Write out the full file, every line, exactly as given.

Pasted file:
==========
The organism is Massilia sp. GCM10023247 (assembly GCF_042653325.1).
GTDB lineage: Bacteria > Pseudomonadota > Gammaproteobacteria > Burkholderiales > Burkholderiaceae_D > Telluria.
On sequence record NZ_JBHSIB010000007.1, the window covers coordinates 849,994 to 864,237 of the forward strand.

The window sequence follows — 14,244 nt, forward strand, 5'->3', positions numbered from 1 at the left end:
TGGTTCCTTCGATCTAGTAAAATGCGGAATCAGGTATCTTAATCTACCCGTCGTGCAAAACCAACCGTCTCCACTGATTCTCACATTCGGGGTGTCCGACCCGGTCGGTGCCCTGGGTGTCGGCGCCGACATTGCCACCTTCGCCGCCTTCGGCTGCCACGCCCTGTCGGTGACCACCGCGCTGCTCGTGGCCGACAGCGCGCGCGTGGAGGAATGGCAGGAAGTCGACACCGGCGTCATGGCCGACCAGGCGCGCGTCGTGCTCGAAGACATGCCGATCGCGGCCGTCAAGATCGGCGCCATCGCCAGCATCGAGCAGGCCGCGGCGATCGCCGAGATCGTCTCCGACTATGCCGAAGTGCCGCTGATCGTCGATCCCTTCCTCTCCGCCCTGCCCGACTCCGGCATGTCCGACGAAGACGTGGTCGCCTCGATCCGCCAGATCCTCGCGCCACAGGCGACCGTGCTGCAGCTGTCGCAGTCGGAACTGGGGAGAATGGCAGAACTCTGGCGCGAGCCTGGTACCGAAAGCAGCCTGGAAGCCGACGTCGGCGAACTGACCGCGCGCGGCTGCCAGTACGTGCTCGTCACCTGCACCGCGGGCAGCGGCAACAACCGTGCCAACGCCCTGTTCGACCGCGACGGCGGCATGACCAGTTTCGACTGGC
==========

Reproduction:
The organism is Massilia sp. GCM10023247 (assembly GCF_042653325.1).
GTDB lineage: Bacteria > Pseudomonadota > Gammaproteobacteria > Burkholderiales > Burkholderiaceae_D > Telluria.
On sequence record NZ_JBHSIB010000007.1, the window covers coordinates 849,994 to 864,237 of the forward strand.

The window sequence follows — 14,244 nt, forward strand, 5'->3', positions numbered from 1 at the left end:
TGGTTCCTTCGATCTAGTAAAATGCGGAATCAGGTATCTTAATCTACCCGTCGTGCAAAACCAACCGTCTCCACTGATTCTCACATTCGGGGTGTCCGACCCGGTCGGTGCCCTGGGTGTCGGCGCCGACATTGCCACCTTCGCCGCCTTCGGCTGCCACGCCCTGTCGGTGACCACCGCGCTGCTCGTGGCCGACAGCGCGCGCGTGGAGGAATGGCAGGAAGTCGACACCGGCGTCATGGCCGACCAGGCGCGCGTCGTGCTCGAAGACATGCCGATCGCGGCCGTCAAGATCGGCGCCATCGCCAGCATCGAGCAGGCCGCGGCGATCGCCGAGATCGTCTCCGACTATGCCGAAGTGCCGCTGATCGTCGATCCCTTCCTCTCCGCCCTGCCCGACTCCGGCATGTCCGACGAAGACGTGGTCGCCTCGATCCGCCAGATCCTCGCGCCACAGGCGACCGTGCTGCAGCTGTCGCAGTCGGAACTGGGGAGAATGGCAGAACTCTGGCGCGAGCCTGGTACCGAAAGCAGCCTGGAAGCCGACGTCGGCGAACTGACCGCGCGCGGCTGCCAGTACGTGCTCGTCACCTGCACCGCGGGCAGCGGCAACAACCGTGCCAACGCCCTGTTCGACCGCGACGGCGGCATGACCAGTTTCGACTGGC